Relief from the Estate Tax

Date: January 30, 2017

The estate tax provides no incentive for small and family-owned businesses to expand their business or create new jobs. In fact, it can tax the family right out of business. Much of the cost of the estate tax occurs before the tax itself is levied. Thirty four (34) percent of NFIB members have incurred expenses in the last five years in order to protect themselves and their heirs from estate tax liability, and another 15 percent expect to do so in the future. This tax applies to property transferred at death if the value of the property exceeds the estate tax exclusion. While the owner of the estate is responsible for the tax, their heirs often are responsible for the actual payment of the tax upon the death of the owner. The value of the estate to which the tax is applied includes all property the owner has an interest in at the time of death, including life insurance, annuities, and business assets. The threat of this tax actually forces small business owners to pay for expensive estate planning if they want to keep their business in their family. 
For the 115th Congress, NFIB supports H.R. 631 and S. 205, the Death Tax Repeal Act of 2017, which repeals the estate tax once and for all, providing much-needed tax relief and simplification for small businesses.
In 2013, Congress passed the American Taxpayer Relief Act of 2012 (ATRA), which included a permanent extension of the $5 million exemption and a 40 percent rate is a significant step forward towards the eventual full repeal of the estate tax. By making estate tax policy permanent, family-owned businesses can finally have certainty about planning for the estate tax, which reduces planning costs and prevents the number of family-owned businesses hit by the estate tax. With a lower exemption level and a higher tax rate, many more family-owned businesses would have to plan for the estate tax in order to prevent the loss of crucial business assets after the death or retirement of the owner. While the ATRA’s estate tax provisions represent progress, the estate tax is still a drag on economic growth because it forces small businesses to undertake extensive planning that takes cash out of the business. Full and permanent repeal remains the best option for small businesses.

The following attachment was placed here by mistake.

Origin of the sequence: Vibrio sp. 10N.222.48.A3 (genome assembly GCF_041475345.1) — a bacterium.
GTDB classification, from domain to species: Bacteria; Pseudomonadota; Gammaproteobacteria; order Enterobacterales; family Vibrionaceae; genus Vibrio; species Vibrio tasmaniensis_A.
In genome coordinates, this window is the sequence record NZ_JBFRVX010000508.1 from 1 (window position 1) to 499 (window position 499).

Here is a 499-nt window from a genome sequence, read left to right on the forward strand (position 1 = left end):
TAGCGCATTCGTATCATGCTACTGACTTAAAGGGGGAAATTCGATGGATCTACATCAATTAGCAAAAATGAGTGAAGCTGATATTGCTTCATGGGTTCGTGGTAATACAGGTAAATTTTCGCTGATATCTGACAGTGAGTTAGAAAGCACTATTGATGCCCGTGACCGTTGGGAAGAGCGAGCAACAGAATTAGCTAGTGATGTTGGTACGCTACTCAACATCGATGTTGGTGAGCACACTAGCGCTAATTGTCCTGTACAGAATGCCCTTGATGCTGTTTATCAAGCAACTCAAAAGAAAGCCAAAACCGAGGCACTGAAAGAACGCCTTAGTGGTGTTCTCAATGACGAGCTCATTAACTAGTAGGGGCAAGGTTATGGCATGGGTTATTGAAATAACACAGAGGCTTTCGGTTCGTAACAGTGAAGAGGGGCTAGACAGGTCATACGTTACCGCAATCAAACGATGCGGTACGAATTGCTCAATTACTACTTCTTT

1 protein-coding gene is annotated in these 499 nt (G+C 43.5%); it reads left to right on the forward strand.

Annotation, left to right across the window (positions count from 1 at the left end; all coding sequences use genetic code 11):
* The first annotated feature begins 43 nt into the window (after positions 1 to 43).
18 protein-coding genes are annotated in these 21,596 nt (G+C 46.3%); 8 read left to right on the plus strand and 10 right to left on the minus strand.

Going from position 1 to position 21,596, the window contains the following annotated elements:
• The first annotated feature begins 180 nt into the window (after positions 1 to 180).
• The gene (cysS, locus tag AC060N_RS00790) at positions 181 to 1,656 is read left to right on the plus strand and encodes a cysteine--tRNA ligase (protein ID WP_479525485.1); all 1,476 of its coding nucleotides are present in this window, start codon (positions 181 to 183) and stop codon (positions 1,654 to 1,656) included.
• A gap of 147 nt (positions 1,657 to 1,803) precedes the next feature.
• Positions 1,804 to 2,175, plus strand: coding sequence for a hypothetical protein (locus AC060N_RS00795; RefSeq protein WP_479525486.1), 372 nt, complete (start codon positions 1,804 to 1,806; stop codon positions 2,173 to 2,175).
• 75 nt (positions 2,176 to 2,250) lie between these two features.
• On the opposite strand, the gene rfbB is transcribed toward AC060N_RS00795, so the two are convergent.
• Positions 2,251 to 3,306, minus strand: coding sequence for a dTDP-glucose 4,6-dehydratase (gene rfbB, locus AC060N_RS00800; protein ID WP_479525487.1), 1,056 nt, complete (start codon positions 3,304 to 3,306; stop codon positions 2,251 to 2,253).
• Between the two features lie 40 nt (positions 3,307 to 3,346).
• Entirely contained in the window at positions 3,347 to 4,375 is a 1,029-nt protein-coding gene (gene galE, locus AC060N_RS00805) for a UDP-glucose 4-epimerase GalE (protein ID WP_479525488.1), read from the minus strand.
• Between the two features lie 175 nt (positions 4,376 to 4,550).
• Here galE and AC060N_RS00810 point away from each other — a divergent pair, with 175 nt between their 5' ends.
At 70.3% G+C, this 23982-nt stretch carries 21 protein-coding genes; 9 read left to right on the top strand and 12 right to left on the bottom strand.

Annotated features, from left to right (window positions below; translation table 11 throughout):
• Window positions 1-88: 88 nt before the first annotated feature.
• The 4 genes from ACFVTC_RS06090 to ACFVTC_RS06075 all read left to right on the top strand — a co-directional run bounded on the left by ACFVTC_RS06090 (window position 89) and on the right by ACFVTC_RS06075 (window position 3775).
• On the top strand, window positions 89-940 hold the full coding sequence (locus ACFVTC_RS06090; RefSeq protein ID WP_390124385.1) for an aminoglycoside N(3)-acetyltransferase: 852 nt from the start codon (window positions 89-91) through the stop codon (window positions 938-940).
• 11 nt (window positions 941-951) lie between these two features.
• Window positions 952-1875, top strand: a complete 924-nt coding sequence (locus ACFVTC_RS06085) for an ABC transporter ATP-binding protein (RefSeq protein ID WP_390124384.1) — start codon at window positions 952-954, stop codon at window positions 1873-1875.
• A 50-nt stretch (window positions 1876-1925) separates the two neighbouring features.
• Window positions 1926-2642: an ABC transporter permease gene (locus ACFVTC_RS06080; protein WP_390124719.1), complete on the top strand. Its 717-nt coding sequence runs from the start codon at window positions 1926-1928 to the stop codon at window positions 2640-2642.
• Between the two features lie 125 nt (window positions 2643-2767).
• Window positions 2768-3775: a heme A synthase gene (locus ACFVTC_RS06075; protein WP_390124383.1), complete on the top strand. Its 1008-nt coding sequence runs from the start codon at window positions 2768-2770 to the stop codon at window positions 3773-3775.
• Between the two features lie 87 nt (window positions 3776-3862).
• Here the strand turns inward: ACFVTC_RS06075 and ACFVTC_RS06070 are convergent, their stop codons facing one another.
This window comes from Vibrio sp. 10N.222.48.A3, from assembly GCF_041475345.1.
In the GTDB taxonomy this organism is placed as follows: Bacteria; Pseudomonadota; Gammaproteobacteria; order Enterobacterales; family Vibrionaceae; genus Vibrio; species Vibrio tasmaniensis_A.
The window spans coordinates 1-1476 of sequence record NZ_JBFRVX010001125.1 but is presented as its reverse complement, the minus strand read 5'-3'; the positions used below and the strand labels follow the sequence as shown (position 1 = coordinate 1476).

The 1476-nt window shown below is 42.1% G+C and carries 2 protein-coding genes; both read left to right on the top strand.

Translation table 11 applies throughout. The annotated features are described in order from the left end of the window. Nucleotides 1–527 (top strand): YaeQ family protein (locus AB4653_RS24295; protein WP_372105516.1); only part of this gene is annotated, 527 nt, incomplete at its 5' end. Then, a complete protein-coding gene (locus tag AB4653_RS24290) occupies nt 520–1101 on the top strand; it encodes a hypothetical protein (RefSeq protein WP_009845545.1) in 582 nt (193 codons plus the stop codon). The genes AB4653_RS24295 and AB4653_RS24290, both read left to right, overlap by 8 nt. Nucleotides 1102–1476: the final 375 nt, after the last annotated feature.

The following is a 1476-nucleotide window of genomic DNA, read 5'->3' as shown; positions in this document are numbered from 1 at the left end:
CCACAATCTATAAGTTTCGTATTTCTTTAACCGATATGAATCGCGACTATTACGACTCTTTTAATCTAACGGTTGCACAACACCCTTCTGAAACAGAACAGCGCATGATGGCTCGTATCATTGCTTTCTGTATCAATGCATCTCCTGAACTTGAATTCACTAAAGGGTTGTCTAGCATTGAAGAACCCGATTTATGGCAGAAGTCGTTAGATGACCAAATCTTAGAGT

Watch NFIB member Patricia Baldwin, owner of Reliable Contracting in Millersville, MD talk about how the estate tax affected her family’s business after one of the principal owners passed away. 

NFIB currently co-leads the Family Business Estate Tax Coalition, which is dedicated to the full and permanent repeal of the estate tax. Learn about NFIB’s involvement in the Family Business Estate Tax Coalition (FBETC), a grassroots organization comprised of individuals, businesses, trade associations, and others in a unified effort to fully and permanently repeal the estate tax.


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